McKeown’s lab found that males with a mutated dissatisfaction gene were bisexual: they oriented themselves towards both females and males. Males also struggled to curl their abdomens during attempted copulations. Mutant females, on the other hand, were uninterested in males and were resistant to male advances during courtship (sounds like a typical Friday night at the bar, huh fellas?). The females were also unable to lay eggs, even if they had mated.

So here’s a gene that when mutated causes males and females to have abnormal sex lives. McKeown’s lab next asks a biologist’s favorite question: Why? What was the dissatisfaction gene normally doing? Why was it that mutant females were uninterested in mating with males and unable to lay eggs? Why was it that mutant males became bisexual and were unable to curl their abdomens to mate?

Research in Dr. McKeown’s lab seems to have figured out the answers to some of these questions. The answer, it seems, is that the dissatisfaction gene governs the development of neurons that are critical for mating behavior.

The researchers looked at the males' abdominal muscles, which they use to bend their abdomens during an attempted copulation. They saw that the connections—the synapses—between muscles and neurons that control the muscles were abnormal. Without effective synapses, the males could not curl their abdomens. They couldn’t mate!

Mutant females, on the other hand, could not lay fertilized eggs. The researchers realized it was because they did not have the necessary neurons that connected to their uterine muscles. The connections between the neurons and the uterine muscles were not there. Without these connections, there was no way that they could lay their eggs.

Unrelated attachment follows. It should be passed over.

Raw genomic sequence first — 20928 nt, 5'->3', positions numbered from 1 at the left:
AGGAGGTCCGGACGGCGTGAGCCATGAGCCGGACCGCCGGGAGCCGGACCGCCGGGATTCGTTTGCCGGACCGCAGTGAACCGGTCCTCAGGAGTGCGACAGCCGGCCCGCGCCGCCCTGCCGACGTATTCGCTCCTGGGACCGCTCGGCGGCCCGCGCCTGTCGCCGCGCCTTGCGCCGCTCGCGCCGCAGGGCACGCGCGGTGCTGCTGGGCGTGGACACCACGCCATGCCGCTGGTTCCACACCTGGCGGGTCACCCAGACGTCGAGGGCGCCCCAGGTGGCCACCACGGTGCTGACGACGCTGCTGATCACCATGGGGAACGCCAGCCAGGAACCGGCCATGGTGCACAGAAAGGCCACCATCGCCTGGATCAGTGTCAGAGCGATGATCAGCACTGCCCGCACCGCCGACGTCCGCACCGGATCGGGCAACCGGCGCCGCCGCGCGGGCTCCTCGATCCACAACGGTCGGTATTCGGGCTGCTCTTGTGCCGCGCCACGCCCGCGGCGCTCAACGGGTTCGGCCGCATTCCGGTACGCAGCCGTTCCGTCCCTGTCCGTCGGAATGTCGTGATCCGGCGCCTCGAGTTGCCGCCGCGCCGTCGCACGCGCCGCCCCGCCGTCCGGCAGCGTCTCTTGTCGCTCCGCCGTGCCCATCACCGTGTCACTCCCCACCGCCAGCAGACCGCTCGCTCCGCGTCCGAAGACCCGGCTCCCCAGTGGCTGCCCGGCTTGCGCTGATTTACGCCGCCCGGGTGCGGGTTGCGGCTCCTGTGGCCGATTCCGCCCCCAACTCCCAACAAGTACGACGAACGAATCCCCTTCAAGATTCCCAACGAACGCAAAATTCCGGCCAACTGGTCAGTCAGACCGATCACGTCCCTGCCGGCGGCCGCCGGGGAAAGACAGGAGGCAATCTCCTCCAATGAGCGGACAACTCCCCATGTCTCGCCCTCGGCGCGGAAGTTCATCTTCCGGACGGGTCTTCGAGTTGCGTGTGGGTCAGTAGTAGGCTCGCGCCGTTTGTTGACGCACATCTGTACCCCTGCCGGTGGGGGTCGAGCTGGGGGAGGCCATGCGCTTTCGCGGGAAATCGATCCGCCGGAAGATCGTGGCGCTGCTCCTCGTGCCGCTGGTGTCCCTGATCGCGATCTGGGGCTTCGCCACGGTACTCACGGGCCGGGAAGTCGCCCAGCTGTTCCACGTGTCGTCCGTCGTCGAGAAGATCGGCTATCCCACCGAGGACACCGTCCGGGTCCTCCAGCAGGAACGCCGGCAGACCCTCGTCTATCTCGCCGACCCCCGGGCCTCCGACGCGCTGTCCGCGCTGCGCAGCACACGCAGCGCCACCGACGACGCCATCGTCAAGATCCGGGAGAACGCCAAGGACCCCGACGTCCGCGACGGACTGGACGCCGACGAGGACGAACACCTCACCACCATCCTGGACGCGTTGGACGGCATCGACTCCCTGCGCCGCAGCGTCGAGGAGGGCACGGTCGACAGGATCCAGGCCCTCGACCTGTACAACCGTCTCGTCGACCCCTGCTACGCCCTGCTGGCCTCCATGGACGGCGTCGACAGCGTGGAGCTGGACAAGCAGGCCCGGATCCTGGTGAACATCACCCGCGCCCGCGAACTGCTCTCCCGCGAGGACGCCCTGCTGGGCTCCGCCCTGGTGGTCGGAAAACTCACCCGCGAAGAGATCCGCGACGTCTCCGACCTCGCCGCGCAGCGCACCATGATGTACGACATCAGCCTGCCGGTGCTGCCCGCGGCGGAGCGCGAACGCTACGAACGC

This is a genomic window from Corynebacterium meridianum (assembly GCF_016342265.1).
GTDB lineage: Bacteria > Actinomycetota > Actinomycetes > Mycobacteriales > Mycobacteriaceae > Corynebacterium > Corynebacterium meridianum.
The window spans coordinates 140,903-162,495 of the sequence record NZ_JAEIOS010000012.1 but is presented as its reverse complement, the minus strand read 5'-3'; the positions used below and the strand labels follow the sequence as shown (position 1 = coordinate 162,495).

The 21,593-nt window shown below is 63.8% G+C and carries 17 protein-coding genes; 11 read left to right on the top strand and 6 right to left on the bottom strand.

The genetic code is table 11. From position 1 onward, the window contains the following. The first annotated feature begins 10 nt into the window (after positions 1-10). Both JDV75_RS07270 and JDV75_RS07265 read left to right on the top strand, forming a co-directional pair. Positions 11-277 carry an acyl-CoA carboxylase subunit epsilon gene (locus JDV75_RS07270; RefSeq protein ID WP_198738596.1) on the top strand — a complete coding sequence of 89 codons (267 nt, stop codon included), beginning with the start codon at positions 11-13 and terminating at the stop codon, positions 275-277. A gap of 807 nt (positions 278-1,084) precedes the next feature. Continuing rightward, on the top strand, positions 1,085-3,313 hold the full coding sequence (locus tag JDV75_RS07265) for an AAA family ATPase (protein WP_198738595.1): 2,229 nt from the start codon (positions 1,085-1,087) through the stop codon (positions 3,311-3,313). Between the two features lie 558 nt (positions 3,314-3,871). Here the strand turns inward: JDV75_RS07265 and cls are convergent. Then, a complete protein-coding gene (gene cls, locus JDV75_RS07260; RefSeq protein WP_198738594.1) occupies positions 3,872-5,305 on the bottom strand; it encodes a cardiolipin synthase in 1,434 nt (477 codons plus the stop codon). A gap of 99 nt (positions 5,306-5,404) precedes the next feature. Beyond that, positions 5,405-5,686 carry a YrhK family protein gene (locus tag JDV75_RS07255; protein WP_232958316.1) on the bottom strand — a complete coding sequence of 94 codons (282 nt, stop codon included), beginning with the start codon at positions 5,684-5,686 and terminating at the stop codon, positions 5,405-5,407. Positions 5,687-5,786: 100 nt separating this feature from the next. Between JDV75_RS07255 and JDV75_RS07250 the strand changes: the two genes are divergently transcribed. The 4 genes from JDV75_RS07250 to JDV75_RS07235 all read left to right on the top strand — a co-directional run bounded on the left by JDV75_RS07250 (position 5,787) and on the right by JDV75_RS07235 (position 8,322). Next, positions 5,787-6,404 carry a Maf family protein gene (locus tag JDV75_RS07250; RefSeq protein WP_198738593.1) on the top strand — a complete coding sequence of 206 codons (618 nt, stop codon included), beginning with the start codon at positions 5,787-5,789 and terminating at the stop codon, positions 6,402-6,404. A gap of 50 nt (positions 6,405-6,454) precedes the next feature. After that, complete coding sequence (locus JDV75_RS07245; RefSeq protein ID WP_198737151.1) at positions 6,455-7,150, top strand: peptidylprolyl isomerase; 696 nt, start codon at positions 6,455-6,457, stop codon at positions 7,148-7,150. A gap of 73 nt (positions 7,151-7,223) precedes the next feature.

Now it all made sense as to why males can’t curl their abdomens or why females can’t lay eggs: they literally cannot make their bodies do it. That’s like trying to lift your arm up when there are literally no nerves connecting your brain to your arm. There’s no message being sent!

So what’s the big hoopla with this research? There haven’t been too many examples where the actions of genes have been connected to specific changes in the nervous system and behavior. The dissatisfaction gene in flies gives us an example of how a gene can create the potential for an animal to produce a specific behavior. Dissatisfaction is one example, but it definitely won’t be the last.

The questions that stem from Dr. McKeown’s lab are endless: what specific neurons regulate female receptivity and male sexual orientation? Are females unreceptive because they cannot hear the songs that the males are singing? Or are they unreceptive because they cannot process the songs? Does dissatisfaction affect female receptivity on a sensory level or a processing level? There is much left unknown and there is much to discover.